Based in Munich, Peter Jacques worked as a freelance studio musician and arranger for nine years (1964-’73), developing a wide range of professional activities. First and foremost, he became heavily involved in writing arrangements for almost all of the West German broadcasting orchestras, such as those of Alfred Hause and Franz Thon (NDR, Hamburg), Rolf-Hans Müller (SWF, Baden-Baden), Erwin Lehn (SDR, Stuttgart), Kurt Edelhagen (WDR, Cologne), Paul Kuhn (SFB, West Berlin), and Max Greger (ZDF, Mainz). For NDR television, Peter Jacques co-produced two big jazz work shops with Swedish musicians and a broadcast of the Ruhrfestspiele in Recklinghausen, whilst he also wrote arrangements for big television shows with pop stars such as Katja Ebstein as well as for a programme featuring American jazz trumpeter Art Farmer. Moreover, Jacques penned the orchestrations to studio albums for Horst Jankowski and Rolf Kühn and released instrumental compositions of his own in collaboration with Heinz Kiessling which were later rereleased on the Sonorama label.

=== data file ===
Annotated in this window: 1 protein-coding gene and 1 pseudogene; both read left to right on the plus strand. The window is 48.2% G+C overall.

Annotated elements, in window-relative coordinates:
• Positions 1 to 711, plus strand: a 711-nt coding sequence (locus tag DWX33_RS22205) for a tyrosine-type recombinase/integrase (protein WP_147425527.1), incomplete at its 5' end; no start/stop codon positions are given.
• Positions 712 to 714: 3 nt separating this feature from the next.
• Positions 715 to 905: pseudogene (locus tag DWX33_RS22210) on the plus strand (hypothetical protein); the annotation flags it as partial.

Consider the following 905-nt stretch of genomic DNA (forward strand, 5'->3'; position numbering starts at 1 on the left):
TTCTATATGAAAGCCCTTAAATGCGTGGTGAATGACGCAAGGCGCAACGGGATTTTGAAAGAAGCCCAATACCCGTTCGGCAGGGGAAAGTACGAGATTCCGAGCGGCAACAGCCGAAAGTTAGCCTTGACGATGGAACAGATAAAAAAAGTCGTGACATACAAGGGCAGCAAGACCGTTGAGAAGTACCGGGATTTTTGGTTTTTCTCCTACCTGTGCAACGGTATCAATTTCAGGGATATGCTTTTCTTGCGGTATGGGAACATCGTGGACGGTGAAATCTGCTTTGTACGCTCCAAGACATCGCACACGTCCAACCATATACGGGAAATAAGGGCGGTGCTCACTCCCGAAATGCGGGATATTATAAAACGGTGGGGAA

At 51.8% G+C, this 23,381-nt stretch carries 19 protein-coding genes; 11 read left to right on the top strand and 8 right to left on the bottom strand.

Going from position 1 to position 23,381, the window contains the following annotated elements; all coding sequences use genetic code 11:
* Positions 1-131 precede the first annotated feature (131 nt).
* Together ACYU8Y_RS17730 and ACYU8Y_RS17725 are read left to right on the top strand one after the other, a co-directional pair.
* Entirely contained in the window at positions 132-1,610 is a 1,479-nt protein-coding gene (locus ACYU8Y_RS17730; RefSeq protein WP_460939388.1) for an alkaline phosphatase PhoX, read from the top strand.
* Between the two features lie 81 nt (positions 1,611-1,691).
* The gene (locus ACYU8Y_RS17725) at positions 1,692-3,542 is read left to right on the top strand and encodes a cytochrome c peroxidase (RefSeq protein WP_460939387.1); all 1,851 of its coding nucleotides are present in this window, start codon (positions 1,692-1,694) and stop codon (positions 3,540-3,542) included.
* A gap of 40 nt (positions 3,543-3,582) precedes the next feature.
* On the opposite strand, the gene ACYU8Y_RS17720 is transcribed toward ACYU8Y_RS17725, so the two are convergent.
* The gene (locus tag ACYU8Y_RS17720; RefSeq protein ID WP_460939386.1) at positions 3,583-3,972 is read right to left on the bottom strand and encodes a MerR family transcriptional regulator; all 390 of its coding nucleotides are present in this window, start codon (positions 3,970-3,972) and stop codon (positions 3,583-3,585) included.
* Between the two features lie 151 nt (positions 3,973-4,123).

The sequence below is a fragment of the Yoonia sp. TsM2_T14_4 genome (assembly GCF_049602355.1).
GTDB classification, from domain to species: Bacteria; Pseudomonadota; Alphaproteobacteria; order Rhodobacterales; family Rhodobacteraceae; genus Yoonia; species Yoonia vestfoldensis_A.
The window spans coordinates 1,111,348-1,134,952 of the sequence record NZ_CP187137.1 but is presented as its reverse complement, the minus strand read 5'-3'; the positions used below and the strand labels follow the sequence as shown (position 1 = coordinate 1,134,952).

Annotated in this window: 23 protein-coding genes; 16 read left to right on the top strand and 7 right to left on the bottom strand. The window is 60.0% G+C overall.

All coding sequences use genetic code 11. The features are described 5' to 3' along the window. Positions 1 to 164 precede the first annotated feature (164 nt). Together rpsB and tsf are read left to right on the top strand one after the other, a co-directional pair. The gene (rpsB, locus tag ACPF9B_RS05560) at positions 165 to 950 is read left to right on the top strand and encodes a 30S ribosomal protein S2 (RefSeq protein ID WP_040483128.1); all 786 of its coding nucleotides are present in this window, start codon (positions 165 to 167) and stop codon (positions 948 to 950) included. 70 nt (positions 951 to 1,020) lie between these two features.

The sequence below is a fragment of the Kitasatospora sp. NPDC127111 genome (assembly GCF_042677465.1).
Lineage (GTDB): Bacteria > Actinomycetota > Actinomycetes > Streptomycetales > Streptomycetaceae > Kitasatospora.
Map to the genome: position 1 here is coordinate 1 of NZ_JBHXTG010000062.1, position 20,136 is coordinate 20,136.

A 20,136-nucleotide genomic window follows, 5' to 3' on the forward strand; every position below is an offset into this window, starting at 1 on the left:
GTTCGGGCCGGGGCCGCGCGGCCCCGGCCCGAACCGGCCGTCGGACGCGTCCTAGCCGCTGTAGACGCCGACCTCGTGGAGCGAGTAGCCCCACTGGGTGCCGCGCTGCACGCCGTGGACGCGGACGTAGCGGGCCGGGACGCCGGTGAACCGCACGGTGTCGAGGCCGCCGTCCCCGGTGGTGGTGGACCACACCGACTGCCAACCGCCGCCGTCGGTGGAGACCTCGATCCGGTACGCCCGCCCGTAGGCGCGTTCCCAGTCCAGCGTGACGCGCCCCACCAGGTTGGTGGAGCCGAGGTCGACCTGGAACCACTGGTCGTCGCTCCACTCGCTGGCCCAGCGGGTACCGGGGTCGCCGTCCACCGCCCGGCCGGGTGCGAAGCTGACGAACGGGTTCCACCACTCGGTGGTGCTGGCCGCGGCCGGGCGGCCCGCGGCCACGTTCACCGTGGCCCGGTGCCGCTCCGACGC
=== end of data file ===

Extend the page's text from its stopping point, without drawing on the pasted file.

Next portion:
In the second half of the 1960s, some interesting international jobs came Jacques’ way. In 1965-’66, he first appeared as a conductor on stage on a one-month-tour with Alice and Ellen Kessler in Japan, and he was invited to the Netherlands to be the arranger and musical director of ‘Houdoe Philippine’, a musical comedy production commemorating the seventy-fifth birthday of electronics multinational Philips (1966). In 1969, he was the musical director of a TV special broadcast recorded in Rio de Janeiro and Salvador de Bahia (Brazil) featuring the biggest stars of Brazilian music, such as Sergio Mendes, Jorge Ben, Vinicius de Moraes, and Tom Jobim. “Musically speaking, that was one of the highlights of my career”, Jacques comments. “I had long been fascinated by the bossa nova phenomenon. Michael Pfleghar, a German TV director who was a friend of mine, caught the virus and I convinced him to film a documentary about Brazilian music. Sergio Mendes hosted the programme. It was truly inspirational to meet Sergio, Jobim, Elis Regina, Gal Costa and all those other geniuses – if it had not been for this TV special, I would never have had the opportunity to work with them. The tour with the Kessler Twins in Japan was also very special, conducting the five best big bands of the country. The Kesslers were joined by a host of Japanese supporting acts, who I got to conduct as well. Communication with local musicians was not always easy, but they were amongst the best professionals I have ever worked with.”